If you are not a morning person, it can be difficult to set your day on the right path. Personally, I used to really struggle to get up in the morning and would often skip breakfast for the sake ofhaving extra sleep. Since I started doing yoga, I adapted a more mindful approach and devised a system to make my mornings more enjoyable. That way, waking up no longer feels like a chore.
Spending some time to take care of myself before I do things I have planned really helped me, and I hope these few imple steps could help you, too.
1. Belly breath
A great way to start the day is to wake up a little bit earlier but spend a few extra minutes in bed- awake, present and focused on yourself. Lie on your back and find a comfortable position for your spine. You may want to keep the pillow, maybe add a few extra pillows to raise upper back off the bed, or bring a rolled up blanket under your knees. Close your eyes. Bring the fingertips to lower rib cage, allow your elbows to flare out. Listen out for the sound of your breath. Feel the breath move through the body as your belly rises and expands with each inhale and softens towards the ground as you exhale. If your mind starts drifting away, focus on the rhythm of the sound to bring you back to the present.
2. Have a drink!
It sounds very simple but have some water! The recommended amount of sleep for adults is 7-9 hours, so by the time you wake up, you are likely to be a little bit dehydrated. You could have some cold water, and embellish it with apple cider vinegar, add fresh mint leaves or infuse water a few cucumber slices. If you prefer a hot drink, why not have some hot water with a wedge of lemon, or some green tea? Thanks to its high content of antioxidants, green tea actually increases metabolic rate, and the caffeine contained in green tea will give you a little boost in the morning.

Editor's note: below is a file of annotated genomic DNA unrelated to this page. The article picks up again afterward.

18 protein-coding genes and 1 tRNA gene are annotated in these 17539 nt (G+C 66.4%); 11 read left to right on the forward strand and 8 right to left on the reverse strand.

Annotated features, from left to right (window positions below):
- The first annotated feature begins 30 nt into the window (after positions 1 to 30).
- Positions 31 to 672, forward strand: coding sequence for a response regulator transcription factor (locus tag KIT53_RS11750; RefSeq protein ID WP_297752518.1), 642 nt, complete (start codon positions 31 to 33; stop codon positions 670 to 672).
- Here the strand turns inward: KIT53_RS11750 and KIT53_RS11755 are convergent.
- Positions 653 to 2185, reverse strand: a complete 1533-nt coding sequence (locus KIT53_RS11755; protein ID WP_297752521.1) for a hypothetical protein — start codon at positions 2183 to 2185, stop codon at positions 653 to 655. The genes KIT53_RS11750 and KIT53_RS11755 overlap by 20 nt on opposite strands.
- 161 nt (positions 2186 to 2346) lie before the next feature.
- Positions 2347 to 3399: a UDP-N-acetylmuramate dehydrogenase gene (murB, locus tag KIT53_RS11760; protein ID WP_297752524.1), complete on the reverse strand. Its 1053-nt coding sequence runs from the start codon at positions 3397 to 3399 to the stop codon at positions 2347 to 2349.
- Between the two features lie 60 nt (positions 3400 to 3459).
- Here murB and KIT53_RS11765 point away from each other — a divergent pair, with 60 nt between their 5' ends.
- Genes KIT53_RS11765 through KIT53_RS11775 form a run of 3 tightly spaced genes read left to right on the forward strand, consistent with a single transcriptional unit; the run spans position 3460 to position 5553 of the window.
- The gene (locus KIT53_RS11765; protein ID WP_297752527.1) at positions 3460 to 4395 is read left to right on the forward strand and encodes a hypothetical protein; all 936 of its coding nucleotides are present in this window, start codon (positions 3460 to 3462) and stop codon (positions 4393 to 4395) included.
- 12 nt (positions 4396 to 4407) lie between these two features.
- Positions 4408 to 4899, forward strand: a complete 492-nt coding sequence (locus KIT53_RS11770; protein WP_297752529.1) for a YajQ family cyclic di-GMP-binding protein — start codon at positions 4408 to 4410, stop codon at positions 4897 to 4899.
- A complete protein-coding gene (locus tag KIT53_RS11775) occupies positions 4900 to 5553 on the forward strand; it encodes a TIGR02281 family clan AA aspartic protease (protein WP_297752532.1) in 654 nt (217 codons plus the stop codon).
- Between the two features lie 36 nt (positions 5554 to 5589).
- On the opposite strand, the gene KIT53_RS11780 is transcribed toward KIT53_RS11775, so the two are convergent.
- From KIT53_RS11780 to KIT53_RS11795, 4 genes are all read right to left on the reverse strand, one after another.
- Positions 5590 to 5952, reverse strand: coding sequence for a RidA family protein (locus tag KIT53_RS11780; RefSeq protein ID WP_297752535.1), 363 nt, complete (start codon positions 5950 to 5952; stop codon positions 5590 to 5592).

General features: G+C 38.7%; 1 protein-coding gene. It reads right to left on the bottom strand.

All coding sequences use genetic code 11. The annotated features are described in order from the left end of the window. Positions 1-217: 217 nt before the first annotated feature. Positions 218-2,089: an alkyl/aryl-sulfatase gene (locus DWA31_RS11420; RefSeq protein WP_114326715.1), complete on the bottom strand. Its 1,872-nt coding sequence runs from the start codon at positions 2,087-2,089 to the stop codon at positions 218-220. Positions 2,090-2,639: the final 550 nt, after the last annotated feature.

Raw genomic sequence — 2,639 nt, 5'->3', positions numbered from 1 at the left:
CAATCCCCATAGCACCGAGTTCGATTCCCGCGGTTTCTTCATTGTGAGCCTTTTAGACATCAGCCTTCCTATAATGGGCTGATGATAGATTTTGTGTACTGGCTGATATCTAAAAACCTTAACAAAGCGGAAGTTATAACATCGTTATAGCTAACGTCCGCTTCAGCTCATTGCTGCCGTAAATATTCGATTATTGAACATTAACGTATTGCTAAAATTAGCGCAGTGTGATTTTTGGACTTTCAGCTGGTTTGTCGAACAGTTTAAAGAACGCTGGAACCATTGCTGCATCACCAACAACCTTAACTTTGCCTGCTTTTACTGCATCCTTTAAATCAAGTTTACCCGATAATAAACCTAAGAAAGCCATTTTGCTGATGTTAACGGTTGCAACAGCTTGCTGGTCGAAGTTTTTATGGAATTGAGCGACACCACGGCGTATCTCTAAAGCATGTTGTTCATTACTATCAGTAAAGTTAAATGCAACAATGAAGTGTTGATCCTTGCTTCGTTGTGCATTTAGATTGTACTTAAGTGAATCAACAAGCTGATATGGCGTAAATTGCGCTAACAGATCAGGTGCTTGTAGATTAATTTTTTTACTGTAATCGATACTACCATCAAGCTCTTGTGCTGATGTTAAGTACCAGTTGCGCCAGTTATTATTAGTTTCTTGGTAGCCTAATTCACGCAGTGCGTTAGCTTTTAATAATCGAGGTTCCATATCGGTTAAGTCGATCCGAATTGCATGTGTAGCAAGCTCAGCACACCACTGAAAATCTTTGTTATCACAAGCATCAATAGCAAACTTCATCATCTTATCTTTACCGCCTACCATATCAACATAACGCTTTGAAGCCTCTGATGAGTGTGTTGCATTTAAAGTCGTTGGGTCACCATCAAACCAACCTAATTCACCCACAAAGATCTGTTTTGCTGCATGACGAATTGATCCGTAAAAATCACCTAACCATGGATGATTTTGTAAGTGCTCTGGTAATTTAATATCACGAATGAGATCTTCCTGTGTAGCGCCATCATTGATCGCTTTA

3. Gentle yoga flow
Yoga sessions don’t always have to hour-long, and a regular ten-minute practice done in a morning can go a long way. Focus on poses that mobilise and “warm-up” the body, such as child’s pose, cat and cow poses, downward dog, malasana squat or a series of sun salutations.
Our bodies tend to feel more stiff in the morning so don’t be afraid to modify postures with blocks, bolsters or blankets.
4. Five minutes of seated meditation
Historically, asana practice (physical postures in yoga) evolved as a way to prepare the body for meditation. It’s a common misconception that meditation equals no thought, and that it has to happen with your legs in lotus pose (padmanasana). Meditation is actually about mindfully observing your thought processes. Find a comfortable way to sit upright – you could sit on a floor, raise a seat with a yoga block or a cushion, or even sit on a chair. Close your eyes and focus on ujjayi breath. If you’re new to meditation, it may be helpful to download an app for guided meditation sessions.
5. Plan your day
Before you get on with your day, make a plan. Write down a to-do list. Create an order in which you’d like to do things. Plan one self-care action for yourself, such taking as a nice bath, treating yourself to a food you like, or spending some time reading. Remember to create some leeway for yourself so that you are not putting too much pressure on yourself.